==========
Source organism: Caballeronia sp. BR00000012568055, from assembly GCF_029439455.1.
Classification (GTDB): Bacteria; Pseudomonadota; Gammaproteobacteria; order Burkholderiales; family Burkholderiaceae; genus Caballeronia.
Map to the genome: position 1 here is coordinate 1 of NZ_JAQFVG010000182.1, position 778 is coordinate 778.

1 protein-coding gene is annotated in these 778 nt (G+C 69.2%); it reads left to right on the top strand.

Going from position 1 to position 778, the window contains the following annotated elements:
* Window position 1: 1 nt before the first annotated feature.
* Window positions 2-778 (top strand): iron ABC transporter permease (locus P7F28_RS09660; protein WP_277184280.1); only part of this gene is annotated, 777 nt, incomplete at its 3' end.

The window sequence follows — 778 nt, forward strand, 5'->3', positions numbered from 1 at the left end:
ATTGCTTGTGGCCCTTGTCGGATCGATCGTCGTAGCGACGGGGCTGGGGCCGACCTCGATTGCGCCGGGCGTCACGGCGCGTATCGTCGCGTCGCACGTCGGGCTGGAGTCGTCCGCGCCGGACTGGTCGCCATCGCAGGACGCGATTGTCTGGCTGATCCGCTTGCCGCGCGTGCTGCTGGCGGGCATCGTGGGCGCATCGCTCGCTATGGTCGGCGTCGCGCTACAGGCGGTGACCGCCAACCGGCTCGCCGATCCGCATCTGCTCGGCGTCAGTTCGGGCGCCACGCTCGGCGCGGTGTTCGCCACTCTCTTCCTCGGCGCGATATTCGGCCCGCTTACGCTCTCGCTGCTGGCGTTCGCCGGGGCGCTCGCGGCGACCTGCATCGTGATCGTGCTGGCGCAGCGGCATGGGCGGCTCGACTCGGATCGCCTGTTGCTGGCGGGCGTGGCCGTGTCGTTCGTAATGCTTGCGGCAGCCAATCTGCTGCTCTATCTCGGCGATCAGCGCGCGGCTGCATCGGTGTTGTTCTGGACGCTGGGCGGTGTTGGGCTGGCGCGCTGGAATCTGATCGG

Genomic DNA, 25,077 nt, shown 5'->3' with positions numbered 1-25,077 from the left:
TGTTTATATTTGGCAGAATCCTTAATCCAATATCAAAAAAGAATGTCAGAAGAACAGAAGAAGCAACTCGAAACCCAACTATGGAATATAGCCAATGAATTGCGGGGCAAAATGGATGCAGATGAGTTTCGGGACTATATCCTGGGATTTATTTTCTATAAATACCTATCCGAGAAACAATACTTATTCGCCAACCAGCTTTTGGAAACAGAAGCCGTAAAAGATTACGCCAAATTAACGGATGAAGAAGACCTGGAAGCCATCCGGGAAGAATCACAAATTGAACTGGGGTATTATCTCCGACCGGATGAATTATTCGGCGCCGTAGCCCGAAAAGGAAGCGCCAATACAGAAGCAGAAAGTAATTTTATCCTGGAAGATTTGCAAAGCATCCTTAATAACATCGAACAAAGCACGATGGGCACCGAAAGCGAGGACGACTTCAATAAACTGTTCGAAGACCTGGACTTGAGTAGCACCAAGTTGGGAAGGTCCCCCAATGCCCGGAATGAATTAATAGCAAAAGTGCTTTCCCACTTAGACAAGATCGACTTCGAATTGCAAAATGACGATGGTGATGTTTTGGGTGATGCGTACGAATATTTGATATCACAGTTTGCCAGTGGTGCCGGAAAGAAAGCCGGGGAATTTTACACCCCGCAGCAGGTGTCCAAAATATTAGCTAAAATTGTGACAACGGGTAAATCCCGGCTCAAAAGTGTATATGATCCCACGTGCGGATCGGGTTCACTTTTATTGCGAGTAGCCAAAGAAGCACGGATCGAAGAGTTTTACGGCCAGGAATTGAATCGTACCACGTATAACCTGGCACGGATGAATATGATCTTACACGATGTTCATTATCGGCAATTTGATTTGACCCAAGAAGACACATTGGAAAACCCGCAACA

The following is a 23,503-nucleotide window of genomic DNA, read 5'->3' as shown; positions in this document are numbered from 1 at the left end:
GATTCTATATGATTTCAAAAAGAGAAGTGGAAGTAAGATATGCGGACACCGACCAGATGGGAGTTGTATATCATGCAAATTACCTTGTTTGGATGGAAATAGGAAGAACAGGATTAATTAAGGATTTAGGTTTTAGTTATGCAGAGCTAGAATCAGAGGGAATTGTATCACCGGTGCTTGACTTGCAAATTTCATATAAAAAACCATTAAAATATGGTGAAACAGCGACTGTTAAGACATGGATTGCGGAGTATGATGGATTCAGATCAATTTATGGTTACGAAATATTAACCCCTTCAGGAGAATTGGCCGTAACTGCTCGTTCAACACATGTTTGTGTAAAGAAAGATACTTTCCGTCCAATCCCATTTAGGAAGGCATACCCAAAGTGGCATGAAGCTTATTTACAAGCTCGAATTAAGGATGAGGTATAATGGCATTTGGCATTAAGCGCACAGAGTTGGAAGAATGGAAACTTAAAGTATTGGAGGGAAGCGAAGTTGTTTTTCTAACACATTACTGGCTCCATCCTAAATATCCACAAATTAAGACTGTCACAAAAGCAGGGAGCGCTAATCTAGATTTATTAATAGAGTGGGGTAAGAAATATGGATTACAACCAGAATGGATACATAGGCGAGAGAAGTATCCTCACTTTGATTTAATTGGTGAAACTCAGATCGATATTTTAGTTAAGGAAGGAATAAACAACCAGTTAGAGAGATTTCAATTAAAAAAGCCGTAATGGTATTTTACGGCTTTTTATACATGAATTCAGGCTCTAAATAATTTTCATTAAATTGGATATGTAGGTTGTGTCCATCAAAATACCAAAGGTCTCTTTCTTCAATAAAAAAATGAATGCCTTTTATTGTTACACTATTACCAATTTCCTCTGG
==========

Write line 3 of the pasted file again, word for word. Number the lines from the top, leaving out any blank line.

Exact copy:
Map to the genome: position 1 here is coordinate 1 of NZ_JAQFVG010000182.1, position 778 is coordinate 778.